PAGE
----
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Sinister cement

Sinister cement


When Syria descended into a bloody and brutal civil war ten years ago, many multinational companies pulled out of the country. One stayed. Now, it’s facing allegations that it was complicit in crimes against humanity.


Nimo Omer, narrating: Hi, I’m Nimo – and this is Sensemaker – from tortoisemedia.com

One story every day to make sense of the world.

Today, a story about war, terrorism, big money…and cement.

When Syria descended into a bloody and brutal civil war ten years ago, a lot of multinational companies pulled out of the country. It was too difficult – and too dangerous – to stay. 

But one company decided to keep doing business: 

“In early 2012, the Syrian conflict intensified in the country’s north and many french factories decided to close, but not LaFarge, it wanted to keep its cement factory up and running.” 


Why did that one factory stay open when there was chaos all around and so many others had closed? 

There’s so much more to this story than meets the eye – not just about business and money, but about intelligence-gathering and spying as well.

In the end, LaFarge’s factory in northern Syria stayed open until 2014. Militants from the Islamic State group had been getting closer and closer – and eventually they seized that part of the country. 

And keeping the business going through all that came at a terrible price:

“Since 2017 French judges have been investigating whether LaFarge paid armed groups including ISIL $15m in protection money to keep the plant running between 2012 and 2014 at the height of Syria’s civil war.”


The accusation against LaFarge and its executives is that to keep operating they had to pay terrorists, violate trade embargos, and endanger the lives of their staff. Just last week, things got even worse: France’s top court decided that the company can face another serious charge too – complicity in crimes against humanity.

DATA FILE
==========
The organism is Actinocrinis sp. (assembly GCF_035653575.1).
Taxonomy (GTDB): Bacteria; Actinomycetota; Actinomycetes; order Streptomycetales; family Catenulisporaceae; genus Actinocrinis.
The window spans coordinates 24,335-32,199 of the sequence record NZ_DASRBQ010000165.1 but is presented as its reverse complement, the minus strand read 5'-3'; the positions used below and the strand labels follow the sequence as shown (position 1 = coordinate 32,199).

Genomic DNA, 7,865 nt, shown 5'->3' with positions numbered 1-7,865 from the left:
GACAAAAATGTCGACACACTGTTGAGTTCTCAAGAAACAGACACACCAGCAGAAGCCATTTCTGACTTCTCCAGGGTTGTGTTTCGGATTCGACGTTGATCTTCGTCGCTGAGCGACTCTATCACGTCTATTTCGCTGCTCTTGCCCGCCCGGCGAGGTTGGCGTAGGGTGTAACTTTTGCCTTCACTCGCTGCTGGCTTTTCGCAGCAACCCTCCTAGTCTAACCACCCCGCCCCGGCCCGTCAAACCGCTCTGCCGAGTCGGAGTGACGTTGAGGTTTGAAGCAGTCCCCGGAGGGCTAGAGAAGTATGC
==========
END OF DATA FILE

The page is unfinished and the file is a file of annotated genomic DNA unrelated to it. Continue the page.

LaFarge denies everything – although they admit to giving money to militants.

And so the question that I’m left with is – did they do all this for good reasons or bad?


“We asked the company to stop the work but they did not stop. The company bears responsibility for all those who were arrested, killed or kidnapped.”

Al Jazeera

Mostafa Cheikh Nouh used to work at the LaFarge factory. He says the company should have acted sooner to keep its employees safe.

Foreign staff at the plant were evacuated in 2012, but for two more years Syrian employees kept on making cement. All the while, fighting got closer and closer and closer. 


The factory was in the middle of territory being fought over by different militia groups, by the Free Syrian Army and by the group that became the most notorious and successful in Syria, the Islamic State. 

The plant was only 55 miles away from the city of Raqqa, which, you might remember, was this IS stronghold in northern Syria. It’s where they set up their headquarters. And it was a terrifying place to live – with brutal punishments and public beheadings to keep people in line. 

There was really no way of doing business in that part of Syria without making deals with militia groups and terrorist organisations.

And that’s what investigators say LaFarge’s Syrian operation did. They’re accused of negotiating with IS to buy oil and other goods. And of paying millions of dollars to armed groups: